What do I think of this law -- draconian and overreaching. A dramatic violation of medical privacy and a horrible intrusion into the provider/patient relationship.

Will it have a chilling effect on psychiatric treatment -- absolutely?

If I were a resident of the State of New York, would I suddenly feel like I had to either lie to or fear my psychiatrist and therapist? Yes. If you don't think it's hard enough already just to walk into that office, feeling like people are looking at you based on which door of the office building you enter, and then have to admit your darkest, ugliest secrets while trying to maintain the smallest shred of dignity, you are sadly mistaken. This will just make it a lot worse -- the choice will be lie or omit vital information that might make a big difference in your life if addressed properly. If I had the option of seeking treatment in another jurisdiction, NJ or CT, would I? In a heartbeat.

What, exactly, will authorities DO with this information? It seems to be about "taking away guns" from people threatening violence with a gun. But, there are a lot of other dangerous things out there, are we going to go after people who threaten to kill themselves with antifreeze and try to take antifreeze away from the mentally ill? If you're reported, do cops show up at your door, search your house, etc? Does anyone really know?

Is this going to do diddly squat to prevent the next Aurora or Newtown? Nope, not one bit. But those of you out there high-fiving each other because they're coming to round up all of the crazy people like me can think so, at least until the next tragedy.

Yeah, good idea, further stigmatize people who are already faced with taking the shit society feels like dishing out to them on a day to day basis.

Because, you know, you just can't enough degradation and humiliation in one life. Heap on some more for good measure.

Ok, rant over, I'm going to go stick my head in the oven now. It's been that kind of a day all around. Later....

(Oh, lighten up, it's a joke, I may not have civil rights but I still have a sense of humor, even if it's dark humor)

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Response to madinmaryland (Original post)

Tue Jan 15, 2013, 06:57 PM

30. Involuntary commitment

is a disqualifies a person from purchasing a firearm. States are supposed to report involuntary commitments to NICS. First there must be a way to gain involuntary civil commitment for authorities or loved ones..but there just isn't any funding for such things...they'll commit them AFTER they commit acts they have threatened to do..not before..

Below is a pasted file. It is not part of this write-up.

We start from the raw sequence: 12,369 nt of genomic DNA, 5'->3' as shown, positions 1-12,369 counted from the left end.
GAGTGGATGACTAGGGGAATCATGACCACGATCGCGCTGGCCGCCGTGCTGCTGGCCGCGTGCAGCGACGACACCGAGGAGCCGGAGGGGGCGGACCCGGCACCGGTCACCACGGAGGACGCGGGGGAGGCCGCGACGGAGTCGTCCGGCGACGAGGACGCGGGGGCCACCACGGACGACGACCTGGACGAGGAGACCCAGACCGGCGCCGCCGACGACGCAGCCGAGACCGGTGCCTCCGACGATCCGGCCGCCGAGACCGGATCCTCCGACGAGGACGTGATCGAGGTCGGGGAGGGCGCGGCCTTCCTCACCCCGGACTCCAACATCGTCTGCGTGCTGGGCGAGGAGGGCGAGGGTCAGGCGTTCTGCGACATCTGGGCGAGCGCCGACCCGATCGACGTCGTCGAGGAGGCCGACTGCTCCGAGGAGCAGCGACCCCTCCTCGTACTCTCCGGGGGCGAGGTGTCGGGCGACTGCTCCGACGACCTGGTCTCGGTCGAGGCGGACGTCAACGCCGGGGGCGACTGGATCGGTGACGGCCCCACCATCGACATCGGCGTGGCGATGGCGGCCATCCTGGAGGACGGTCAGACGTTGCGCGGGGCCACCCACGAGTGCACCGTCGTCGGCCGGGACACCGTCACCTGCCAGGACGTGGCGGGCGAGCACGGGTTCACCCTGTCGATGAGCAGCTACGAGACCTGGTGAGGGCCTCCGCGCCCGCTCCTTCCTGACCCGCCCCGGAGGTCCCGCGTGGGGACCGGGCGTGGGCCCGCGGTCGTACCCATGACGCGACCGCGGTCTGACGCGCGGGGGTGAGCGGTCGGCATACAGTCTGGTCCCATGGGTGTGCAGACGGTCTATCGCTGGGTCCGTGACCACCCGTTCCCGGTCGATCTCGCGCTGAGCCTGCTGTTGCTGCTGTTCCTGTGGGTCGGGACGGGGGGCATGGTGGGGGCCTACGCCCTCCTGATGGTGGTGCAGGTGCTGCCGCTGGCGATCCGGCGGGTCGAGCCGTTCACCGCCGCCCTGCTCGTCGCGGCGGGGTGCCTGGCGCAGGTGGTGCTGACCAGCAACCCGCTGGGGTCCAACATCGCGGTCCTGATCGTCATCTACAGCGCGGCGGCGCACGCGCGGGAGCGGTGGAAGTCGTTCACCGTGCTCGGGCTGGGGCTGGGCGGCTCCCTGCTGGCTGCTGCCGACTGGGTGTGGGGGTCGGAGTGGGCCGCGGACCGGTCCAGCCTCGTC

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Response to pipoman (Reply #30)

Tue Jan 15, 2013, 06:59 PM

32. If we had a way to "gain involuntary civil commitment for authorities or loved ones" ...

...we would probably be able to solve a lot of our problems. Especially the part about committing the authorities, at least the R/Teabagger ones.

I think you meant "by authorities ...."

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Response to Denninmi (Reply #32)

Tue Jan 15, 2013, 07:46 PM

37. Yeah, you're right..meant by..I'm ok with it as written now that I think of it...

thinking Maricopa County might be a good test case..

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Response to pipoman (Reply #37)

Tue Jan 15, 2013, 08:51 PM

39. Yuppers, they think I'm crazy ....

Sherrif Joe is miles in front of me in the race to the funny farm.

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Response to madinmaryland (Original post)

Tue Jan 15, 2013, 07:10 PM

35. Sounds like a bad idea.

It's a breach of confidentiality/privacy, and it could easily have the effect of dissuading people from discussing suicidal thoughts with a therapist. Even non-gun owners. Would you want to be on some government list of suicidal people?

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Response to DanTex (Reply #35)

Tue Jan 15, 2013, 09:09 PM

42. HIPPA specifically allows for reporting when there is a threat to self or others

In that respect the NY law is like laws in many states that already require this.

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Response to HereSince1628 (Reply #42)

Tue Jan 15, 2013, 09:14 PM

44. Are you saying this is not a big deal?

Does it have to be an actual threat, or just having suicidal thoughts (e.g. "I thought about suicide" versus "I'm going to commit suicide")? I would hate to have someone suffering from depression being afraid to tell a therapist about suicidal thoughts.

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Response to DanTex (Reply #44)

Tue Jan 15, 2013, 09:53 PM

48. I think this is not THE BIG THING I fear.

What I fear is loss of equal protection and due process resulting from overly broad arbitrary rules that assign persons with mental illness into databases.